During the reading of his fifth step, a wave of emotions came over him that was painful, sad, and happy. For every situation that bothered him and every person, place, or thing that he had resentment over, I was able to shed light on where he played a part in it. For the harmful actions he had done to others or himself, I prayed with him to have God help him find the serenity to forgive himself. He would need to have this strength within himself when it came time for his ninth step which consists of making direct amends wherever possible.
After finishing his list, which was approximately 3 hours later, I instructed him to go to a quiet place away from any distractions and pray to find it in his heart to find acceptance to forgive those that had harmed him, including himself.
During the reading of his fifth step, we discussed at length the reality that he no longer could play the victim in any situation now that he has seen his part in everything that he was holding resentment over.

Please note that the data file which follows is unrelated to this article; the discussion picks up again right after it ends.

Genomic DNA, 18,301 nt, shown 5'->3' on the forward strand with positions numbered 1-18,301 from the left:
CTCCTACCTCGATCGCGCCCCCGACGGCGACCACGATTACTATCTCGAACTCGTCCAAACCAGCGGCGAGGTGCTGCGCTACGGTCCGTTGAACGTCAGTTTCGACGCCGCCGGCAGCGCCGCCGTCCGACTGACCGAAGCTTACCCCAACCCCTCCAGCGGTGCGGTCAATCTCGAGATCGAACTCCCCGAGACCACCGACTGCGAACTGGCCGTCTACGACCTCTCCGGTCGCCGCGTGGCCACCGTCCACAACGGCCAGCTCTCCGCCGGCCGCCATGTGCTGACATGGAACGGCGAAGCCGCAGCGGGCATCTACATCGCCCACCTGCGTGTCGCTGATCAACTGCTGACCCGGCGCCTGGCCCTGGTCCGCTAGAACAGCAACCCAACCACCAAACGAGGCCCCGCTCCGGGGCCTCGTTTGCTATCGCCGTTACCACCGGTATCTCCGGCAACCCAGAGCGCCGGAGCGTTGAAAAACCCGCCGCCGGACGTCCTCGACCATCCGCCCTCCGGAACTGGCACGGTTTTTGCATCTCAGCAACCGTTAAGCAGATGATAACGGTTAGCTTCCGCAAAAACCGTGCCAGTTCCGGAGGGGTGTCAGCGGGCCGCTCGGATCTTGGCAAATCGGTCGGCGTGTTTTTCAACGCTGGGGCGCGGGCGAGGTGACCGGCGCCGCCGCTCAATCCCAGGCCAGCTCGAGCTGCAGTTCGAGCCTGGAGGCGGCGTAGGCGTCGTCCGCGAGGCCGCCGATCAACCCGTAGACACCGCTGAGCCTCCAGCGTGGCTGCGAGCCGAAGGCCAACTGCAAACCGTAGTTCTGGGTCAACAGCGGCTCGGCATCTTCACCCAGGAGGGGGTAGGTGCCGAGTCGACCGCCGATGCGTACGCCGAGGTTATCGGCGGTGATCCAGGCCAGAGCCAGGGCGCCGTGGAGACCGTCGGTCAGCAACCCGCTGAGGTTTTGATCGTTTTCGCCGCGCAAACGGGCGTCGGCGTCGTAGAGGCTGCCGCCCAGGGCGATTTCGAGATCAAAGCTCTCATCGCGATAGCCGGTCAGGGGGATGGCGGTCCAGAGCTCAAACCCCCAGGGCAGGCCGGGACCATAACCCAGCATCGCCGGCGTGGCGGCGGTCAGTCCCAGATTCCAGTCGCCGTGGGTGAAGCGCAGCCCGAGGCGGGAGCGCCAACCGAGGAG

This is the magic step in doing the fifth step with a sponsee. A light clicked on in his eyes and I could see something change about him, though at the time I wasn’t sure yet what it was.
The next week in a group therapy session for the treatment center that I was volunteering at, the person I am sponsoring made a statement to the group. He explained that during all of his time at the treatment center he now realized that he had insisted on playing the “poor me” victim card in many situations. He wanted to acknowledge out loud to the group that he now sees his unskillful ways. He was nothing short of a different human being from the one that I listened to read his fifth step a week before.
This transformation of life, his maturation mentally and spiritually from childish to adultlike, from irresponsible to responsible, all manifested as a result of working the simple yet intimidating fourth and fifth step of the Alcoholics Anonymous 12-step program with me the week before.
Being able to be a part of such a monumental transformation of someone else’s life in such a powerful way helps keep me strong in recovery today and is a perfect reminder of why I believe that I am here on this planet to best be of service to others. Anything else good that happens to me is a bonus from God.